Credit: Vitalii Vodolazskyi, Shutterstock

Revolut has detailed plans to boost its headcount in line with global growth, with a particular focus on its sales, customer support and fincrime teams.

The neobank and fintech expects its global employee numbers to increase by 40% over the remainder of the year from its current standing of 10,000, with 70 roles being advertised in its founding market of the UK.

This would build on the growth trajectory the company has already experienced this year regarding headcount. Revolut has increased its staffbase up to  10,000, marking an uptick of 20% on the 8,000 employees the firm started the year with. 

The majority of roles will be created across the three aforementioned teams, and the company plans to keep remote working a core element of its hiring policy. Over a third of its workforce are based outside London, where the company is based.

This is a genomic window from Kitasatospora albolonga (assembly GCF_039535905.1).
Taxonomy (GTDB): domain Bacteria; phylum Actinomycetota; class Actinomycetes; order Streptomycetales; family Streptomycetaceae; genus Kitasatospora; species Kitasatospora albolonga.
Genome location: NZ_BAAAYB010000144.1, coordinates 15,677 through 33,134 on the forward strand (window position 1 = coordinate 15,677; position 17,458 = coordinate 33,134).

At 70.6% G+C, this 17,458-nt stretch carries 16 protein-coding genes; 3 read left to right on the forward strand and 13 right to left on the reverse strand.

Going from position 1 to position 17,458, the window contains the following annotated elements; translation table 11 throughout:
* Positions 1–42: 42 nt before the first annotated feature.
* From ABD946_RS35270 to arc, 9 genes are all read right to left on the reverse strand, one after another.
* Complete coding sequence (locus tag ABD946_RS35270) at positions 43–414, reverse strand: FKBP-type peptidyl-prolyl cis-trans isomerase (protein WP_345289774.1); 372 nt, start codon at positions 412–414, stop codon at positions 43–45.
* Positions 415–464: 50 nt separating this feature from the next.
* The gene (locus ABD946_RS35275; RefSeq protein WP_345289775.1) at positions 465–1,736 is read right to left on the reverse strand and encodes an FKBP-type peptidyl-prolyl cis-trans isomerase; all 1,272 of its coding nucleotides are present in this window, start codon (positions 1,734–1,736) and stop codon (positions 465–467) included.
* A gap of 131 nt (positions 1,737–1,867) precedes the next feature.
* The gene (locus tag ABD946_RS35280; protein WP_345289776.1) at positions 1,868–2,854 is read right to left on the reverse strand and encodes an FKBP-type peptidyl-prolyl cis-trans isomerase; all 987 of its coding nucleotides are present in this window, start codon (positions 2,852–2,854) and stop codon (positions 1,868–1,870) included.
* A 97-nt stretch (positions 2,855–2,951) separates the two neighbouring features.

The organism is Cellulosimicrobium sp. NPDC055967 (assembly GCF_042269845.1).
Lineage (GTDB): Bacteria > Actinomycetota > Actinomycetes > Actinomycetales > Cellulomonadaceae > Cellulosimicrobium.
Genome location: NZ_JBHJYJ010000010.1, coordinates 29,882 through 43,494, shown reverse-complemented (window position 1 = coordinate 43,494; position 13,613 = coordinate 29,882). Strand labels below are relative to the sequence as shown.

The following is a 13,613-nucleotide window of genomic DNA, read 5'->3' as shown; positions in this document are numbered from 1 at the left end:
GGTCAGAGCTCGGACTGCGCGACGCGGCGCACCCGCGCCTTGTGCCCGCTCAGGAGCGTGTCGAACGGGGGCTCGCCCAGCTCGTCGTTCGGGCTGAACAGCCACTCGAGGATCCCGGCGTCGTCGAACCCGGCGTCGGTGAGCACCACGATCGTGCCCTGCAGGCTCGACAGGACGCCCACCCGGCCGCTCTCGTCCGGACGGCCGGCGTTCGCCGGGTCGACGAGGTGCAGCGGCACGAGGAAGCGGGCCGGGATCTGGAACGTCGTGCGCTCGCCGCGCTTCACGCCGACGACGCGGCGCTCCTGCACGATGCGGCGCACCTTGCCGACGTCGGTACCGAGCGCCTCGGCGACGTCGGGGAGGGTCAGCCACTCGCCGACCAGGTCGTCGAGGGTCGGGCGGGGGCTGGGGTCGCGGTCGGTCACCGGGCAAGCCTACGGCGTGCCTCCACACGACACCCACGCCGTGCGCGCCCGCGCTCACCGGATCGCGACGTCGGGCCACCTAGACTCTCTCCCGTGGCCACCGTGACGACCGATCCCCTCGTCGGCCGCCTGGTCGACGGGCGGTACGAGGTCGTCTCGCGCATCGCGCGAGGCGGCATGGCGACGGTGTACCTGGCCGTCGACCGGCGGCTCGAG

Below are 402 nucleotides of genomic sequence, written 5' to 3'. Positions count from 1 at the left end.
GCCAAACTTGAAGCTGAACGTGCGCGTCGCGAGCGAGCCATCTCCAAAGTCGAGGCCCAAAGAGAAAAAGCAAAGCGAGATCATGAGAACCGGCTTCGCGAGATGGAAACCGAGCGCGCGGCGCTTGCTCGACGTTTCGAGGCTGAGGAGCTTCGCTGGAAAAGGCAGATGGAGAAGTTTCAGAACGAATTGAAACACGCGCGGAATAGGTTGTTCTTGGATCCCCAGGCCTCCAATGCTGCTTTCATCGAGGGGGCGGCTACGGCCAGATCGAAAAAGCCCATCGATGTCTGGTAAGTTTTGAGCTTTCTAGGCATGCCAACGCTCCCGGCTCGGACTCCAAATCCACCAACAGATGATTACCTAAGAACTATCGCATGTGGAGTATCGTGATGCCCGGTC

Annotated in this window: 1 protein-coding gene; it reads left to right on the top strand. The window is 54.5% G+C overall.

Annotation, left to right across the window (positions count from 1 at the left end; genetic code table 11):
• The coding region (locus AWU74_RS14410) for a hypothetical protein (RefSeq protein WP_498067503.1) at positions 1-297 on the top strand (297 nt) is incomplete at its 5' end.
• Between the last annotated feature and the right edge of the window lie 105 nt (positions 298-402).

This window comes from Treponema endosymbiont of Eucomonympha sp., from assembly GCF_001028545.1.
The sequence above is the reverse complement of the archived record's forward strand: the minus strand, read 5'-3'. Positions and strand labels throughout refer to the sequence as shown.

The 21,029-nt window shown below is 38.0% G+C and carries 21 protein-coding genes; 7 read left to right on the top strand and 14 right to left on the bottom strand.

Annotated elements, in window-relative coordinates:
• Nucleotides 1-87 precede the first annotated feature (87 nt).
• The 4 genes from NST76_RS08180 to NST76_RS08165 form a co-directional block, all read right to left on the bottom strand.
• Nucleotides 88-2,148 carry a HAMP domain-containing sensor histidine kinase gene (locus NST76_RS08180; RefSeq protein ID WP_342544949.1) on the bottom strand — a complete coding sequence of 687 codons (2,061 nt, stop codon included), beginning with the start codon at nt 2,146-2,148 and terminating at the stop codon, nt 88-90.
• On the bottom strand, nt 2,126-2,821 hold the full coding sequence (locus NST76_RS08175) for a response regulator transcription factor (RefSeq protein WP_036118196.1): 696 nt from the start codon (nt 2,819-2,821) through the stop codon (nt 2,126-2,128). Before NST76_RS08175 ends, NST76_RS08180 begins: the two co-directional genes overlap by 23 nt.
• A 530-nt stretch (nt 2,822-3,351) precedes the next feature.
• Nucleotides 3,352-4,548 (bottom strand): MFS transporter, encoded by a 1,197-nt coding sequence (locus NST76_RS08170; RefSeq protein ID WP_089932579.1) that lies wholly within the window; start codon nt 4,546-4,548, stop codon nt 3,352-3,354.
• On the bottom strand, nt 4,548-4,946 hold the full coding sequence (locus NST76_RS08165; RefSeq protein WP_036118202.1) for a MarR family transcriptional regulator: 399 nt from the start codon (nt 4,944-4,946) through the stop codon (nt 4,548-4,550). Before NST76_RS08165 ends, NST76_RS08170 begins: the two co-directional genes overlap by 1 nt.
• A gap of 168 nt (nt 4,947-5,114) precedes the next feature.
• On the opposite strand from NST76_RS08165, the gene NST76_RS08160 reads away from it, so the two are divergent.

Francesca Carlesi, CEO of Revolut UK, said: “Revolut continues to grow from strength to strength; and to support that growth it is essential that we recruit the best talent from across the industry. 

“10,000 employees is an exciting milestone but we’re not stopping there. We are delighted to be expanding across our global markets, including the UK, with hundreds of new roles across a range of specialities, all at a time when others are cutting back. 

“As our home market, the UK is at the centre of Revolut’s growth, and is an integral part of not only the company’s expansion locally but also internationally. We look forward to welcoming the next batch of Revoluters over the next few months to help build Revolut across the globe.”

Revolut has experienced significant growth since its foundation in 2015. Bundling up a presence across a number of major markets, the fintech’s services encompass banking, payments, currency exchanges, commodities and cryptocurrencies, among other areas.
The company now counts 40 million global customers, with eight million in the UK alone. The acquisition of a UK banking licence has been a continuing source of frustration for the firm, although it has been able to secure licences in other markets such as Mexico.